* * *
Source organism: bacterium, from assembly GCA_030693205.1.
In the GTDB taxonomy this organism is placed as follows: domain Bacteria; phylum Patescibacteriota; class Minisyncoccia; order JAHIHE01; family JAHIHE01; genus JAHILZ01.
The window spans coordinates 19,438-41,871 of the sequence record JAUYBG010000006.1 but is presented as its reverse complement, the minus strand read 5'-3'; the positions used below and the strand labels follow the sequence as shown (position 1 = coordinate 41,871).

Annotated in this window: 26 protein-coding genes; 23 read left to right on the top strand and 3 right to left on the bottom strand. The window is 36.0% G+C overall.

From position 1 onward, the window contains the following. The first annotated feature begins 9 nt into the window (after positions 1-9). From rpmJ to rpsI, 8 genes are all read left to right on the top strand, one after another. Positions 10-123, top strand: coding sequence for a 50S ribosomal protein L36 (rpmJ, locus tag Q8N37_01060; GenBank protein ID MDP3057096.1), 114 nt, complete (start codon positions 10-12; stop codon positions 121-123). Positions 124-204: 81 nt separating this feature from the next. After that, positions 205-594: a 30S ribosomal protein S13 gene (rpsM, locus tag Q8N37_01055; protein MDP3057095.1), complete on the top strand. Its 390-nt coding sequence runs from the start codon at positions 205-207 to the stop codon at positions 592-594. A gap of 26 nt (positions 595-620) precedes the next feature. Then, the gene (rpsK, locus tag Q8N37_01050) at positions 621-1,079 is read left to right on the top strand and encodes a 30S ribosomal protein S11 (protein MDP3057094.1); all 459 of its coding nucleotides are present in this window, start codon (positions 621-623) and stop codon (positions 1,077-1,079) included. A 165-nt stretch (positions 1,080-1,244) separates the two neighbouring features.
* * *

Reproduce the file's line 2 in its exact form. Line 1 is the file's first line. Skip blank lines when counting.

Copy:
In the GTDB taxonomy this organism is placed as follows: domain Bacteria; phylum Patescibacteriota; class Minisyncoccia; order JAHIHE01; family JAHIHE01; genus JAHILZ01.